With our teachers either cooking for the bunch of gannets nominally under their control, or just having a nervous breakdown somewhere private, we were allowed to wander the valley around the house virtually unsupervised. That was a Bad Thing. The sheep were worried, and so were the locals. They knew about us from previous visits, and we were frequently threatened with “I’ll make sure Mr George hears about this!” Did that stop us? What do you think?
Geoff led an assualt on the top of the valley to “see what’s on the other side”. Like adventurers, we followed him up and up through the bracken, heather and gorse, thrashing the undergrowth aside with sticks. Before long we reached the summit and took in the view. There was a telephone pole. And lots of trees.
“You git!” we complained. “We followed you all the way up here for this? It’s like... like... trees!”
He had to die.
It wasn’t Geoff’s fault, but he got a hail of “crow pecks” on his noggin for his pains. Steve, Steve and Simes had already started back to the house to see if there was anything worth smashing up down there. It was then that we found The Tyre.
It wasn’t huge, just something off the front wheel of a tractor. Not quite big enough for the old “stuff Geoff in the middle and roll him down the hill for knackering us out for nothing”, but it had possibilities. We were on top of a big, steep hill. It was round. We were young and open to temptation, and farmboy Andy was the first to get his hands on it.
With his shock of blond hair blowing in the wind, he hurled the thing down the valley. The first thing that happened was that it bowled Steve, Steve and Simes over like skittles, much to the amusement of me, Geoff, Andy and Mick.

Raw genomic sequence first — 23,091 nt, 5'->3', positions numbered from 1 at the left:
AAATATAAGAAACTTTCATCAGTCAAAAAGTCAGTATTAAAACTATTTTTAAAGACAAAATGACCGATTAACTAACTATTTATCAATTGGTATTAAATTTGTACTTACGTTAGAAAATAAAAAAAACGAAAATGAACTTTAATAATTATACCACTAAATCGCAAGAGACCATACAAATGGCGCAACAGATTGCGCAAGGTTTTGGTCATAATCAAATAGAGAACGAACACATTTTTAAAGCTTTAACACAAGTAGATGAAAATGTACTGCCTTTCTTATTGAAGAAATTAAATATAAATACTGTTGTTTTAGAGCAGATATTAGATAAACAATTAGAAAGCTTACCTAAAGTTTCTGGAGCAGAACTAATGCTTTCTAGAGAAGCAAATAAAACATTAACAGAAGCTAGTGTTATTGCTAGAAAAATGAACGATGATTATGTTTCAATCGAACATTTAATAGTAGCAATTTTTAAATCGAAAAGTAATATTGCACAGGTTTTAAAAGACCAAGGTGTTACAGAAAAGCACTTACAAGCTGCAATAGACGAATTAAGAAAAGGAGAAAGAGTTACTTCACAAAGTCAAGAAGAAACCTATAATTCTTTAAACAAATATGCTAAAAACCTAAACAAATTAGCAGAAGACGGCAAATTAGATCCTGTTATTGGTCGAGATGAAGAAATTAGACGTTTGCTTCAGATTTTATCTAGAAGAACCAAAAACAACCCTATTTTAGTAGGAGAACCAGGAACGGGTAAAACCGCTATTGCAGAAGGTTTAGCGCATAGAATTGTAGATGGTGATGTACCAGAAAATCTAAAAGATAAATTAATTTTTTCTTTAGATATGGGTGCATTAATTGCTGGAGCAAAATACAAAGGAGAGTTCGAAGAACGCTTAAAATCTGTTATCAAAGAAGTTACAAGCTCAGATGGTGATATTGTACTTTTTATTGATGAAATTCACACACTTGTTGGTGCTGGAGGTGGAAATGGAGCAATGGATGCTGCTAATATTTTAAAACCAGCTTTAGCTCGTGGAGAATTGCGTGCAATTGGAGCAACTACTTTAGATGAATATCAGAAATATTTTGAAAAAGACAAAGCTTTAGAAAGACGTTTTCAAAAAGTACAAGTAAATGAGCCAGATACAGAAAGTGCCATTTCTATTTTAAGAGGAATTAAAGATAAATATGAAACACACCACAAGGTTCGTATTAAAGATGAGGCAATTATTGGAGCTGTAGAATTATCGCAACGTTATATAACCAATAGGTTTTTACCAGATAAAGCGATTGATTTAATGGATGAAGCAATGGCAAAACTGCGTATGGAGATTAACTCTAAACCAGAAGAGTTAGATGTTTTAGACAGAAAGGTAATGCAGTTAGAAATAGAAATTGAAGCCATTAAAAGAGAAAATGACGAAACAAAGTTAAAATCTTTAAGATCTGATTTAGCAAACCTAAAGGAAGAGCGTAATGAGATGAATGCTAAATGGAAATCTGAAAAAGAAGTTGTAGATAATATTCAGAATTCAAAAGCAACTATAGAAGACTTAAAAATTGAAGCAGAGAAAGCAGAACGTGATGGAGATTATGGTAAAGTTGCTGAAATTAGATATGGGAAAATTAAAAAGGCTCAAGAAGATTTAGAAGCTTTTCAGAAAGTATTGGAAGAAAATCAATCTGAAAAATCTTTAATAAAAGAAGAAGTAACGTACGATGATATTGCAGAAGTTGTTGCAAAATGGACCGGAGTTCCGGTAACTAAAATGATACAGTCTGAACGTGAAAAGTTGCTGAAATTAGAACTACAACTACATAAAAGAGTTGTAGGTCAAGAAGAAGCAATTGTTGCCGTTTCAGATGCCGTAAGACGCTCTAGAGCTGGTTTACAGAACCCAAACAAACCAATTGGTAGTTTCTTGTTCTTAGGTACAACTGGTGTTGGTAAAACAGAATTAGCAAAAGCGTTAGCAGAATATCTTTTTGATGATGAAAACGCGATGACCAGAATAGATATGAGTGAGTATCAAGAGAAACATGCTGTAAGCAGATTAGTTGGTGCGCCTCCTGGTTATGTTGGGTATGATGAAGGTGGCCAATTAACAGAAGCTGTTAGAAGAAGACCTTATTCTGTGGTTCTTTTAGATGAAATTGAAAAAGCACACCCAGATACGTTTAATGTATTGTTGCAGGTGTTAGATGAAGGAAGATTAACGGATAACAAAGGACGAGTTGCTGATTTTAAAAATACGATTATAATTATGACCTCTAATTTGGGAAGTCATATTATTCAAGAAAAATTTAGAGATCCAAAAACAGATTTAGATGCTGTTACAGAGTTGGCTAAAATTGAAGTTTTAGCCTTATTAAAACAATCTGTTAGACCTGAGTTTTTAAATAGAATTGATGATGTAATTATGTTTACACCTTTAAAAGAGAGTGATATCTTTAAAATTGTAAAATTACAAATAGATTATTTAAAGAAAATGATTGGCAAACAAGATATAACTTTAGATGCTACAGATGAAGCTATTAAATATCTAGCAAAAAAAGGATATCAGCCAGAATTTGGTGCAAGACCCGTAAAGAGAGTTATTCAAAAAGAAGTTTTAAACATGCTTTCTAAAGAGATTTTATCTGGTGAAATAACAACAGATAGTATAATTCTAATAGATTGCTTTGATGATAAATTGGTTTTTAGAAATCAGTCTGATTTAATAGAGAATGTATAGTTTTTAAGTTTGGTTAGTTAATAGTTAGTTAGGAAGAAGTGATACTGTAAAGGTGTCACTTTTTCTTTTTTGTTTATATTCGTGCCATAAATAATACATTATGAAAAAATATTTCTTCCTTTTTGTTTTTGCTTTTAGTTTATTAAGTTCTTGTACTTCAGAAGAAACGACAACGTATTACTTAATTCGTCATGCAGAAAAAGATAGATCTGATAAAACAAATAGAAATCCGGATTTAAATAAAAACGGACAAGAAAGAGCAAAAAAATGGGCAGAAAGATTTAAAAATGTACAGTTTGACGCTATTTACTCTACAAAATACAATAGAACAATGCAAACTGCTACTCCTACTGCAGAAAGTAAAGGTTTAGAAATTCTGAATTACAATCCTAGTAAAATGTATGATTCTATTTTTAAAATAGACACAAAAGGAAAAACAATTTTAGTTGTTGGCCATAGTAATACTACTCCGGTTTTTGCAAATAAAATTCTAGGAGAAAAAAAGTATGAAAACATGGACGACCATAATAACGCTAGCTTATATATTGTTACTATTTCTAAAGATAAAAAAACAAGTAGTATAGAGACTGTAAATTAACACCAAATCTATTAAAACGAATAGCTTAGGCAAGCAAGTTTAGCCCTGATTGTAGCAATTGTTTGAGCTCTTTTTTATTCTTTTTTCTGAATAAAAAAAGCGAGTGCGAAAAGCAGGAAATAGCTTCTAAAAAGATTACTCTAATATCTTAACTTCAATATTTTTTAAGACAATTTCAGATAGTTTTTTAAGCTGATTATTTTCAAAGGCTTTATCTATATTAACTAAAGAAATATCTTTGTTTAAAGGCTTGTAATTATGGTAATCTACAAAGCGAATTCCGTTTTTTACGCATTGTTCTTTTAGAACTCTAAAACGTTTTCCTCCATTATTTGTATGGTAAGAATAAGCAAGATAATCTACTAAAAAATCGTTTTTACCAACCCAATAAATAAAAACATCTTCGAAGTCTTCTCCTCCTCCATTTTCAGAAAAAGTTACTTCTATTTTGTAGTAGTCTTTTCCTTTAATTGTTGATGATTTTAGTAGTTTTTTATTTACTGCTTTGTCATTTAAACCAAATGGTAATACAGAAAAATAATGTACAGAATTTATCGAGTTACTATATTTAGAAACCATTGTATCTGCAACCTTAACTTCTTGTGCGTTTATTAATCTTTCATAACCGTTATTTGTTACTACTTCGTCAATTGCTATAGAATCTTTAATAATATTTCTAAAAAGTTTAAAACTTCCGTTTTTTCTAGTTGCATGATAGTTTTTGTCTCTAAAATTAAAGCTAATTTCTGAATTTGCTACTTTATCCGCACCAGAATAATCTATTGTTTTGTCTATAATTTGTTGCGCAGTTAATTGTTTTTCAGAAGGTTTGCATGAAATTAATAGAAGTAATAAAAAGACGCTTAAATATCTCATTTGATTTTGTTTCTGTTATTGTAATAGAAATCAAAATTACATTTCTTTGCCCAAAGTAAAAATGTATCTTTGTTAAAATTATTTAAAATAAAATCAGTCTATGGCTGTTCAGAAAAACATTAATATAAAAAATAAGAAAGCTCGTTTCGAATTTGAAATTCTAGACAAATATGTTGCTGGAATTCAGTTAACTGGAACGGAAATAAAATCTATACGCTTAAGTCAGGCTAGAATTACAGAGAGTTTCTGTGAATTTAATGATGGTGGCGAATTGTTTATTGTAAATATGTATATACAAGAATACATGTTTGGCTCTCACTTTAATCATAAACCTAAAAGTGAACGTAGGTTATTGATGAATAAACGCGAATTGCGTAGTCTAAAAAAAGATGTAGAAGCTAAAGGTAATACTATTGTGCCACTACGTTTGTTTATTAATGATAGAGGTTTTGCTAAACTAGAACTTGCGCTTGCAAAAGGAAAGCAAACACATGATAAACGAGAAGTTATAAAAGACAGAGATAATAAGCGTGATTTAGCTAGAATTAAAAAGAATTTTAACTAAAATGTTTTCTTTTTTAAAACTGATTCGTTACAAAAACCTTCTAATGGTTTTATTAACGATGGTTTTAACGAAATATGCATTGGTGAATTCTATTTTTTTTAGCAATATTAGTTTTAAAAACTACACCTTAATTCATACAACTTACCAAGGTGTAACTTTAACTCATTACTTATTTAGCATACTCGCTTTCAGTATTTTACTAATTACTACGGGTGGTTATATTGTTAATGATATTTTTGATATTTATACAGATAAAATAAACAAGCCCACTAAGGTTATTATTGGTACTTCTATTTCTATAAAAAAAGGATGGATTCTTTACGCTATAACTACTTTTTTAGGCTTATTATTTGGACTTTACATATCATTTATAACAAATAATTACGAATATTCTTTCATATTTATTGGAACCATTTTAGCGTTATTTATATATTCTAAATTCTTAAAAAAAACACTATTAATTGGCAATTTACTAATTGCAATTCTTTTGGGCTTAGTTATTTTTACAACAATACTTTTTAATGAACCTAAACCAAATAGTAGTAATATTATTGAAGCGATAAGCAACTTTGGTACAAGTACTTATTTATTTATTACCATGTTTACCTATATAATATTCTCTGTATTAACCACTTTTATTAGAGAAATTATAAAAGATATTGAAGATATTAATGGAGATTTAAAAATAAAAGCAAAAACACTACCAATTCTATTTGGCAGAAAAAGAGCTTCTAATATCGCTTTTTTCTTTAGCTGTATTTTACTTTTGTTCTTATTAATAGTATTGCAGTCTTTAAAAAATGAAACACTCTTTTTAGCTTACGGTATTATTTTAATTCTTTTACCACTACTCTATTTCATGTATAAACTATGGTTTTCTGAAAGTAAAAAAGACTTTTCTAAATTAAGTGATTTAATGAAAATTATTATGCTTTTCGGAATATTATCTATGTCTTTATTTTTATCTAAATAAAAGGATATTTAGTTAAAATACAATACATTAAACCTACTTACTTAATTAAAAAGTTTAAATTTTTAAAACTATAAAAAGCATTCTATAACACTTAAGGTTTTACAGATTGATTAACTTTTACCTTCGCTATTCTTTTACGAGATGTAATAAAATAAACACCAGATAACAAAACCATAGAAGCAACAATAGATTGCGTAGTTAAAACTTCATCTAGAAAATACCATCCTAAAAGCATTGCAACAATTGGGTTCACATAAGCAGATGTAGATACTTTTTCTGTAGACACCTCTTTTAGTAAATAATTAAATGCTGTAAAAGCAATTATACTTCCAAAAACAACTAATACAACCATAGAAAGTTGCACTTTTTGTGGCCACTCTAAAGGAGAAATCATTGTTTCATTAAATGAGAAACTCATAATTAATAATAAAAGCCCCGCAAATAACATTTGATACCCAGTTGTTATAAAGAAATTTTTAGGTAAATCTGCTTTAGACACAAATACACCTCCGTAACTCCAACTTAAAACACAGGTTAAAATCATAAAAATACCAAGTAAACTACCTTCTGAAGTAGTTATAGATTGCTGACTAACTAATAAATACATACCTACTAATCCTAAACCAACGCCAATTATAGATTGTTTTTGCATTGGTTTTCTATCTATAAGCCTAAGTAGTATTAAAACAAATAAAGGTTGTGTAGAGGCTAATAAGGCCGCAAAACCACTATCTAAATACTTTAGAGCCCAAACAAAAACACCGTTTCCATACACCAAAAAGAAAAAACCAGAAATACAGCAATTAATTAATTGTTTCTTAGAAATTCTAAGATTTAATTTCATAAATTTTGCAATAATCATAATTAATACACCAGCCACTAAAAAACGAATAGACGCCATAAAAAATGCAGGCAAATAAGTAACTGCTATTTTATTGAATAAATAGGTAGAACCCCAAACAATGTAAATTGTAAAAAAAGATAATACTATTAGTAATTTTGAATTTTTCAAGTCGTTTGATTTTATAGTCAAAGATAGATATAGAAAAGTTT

It continued to pick up speed, ricocheting off rocks, trees and stumps, changing directions almost at will. Straight towards a farm house where a large, middle-aged woman in an apron stood in the garden taking in the day’s washing, surrounded by a brood chickens foraging for food round her feet.
Helpless, we knew what was going to happen. Fat Old Dear was going to wake up in some hospital in Chepstow with a tyreprint running up her front and down her back, and there was nothing we could do about it.
Vaguely aware of her impending doom, she looked up just in time to see black nemesis approaching with increasing speed, and her mouth took a vague “O” shape as if to scream, yet words failed her. The chickens, knowing that an appointment with the oven and a packet of sage and onion stuffing could be only seconds away, scattered. Like... err... chickens.
At the last moment, just as her doom - not to mention ours - looked sealed, the tyre hit a rock and bounced into the air. It sailed over the astonished Welsh housewife, tore the TV ariel off the roof and bounded on its merry way before landing with a resounding splash in the brook that ran the length of the valley bottom.
Caught like escaping airmen from Stalag Luft 17, we froze in the icy glare of Mrs Farmer. An old man, aged about 150, tottered out of the house on a walking stick.
“The damned TV’s broke”, he said, voice almost lost in the distance.
The lady said nothing. She just pointed up the hill. We scattered.
“I’ll tell Mr George about you, you see if I don’t” she bellowed with a voice that could flatten trees.
She did, too.
We confessed all, and put it down to a moment of collective madness.
A twinkle appeared in the old fella’s eye, and we knew we were off the hook.
“Such honesty cannot go unrewarded. Get out of my office before I change my mind.”
He even fixed the ariel out of his own pocket, too. See? Top, top school headmaster. You don’t find men like him every day.
While this story is based on actual events in the life of Scaryduck, certain identities and venues may have been changed to protect the innocent.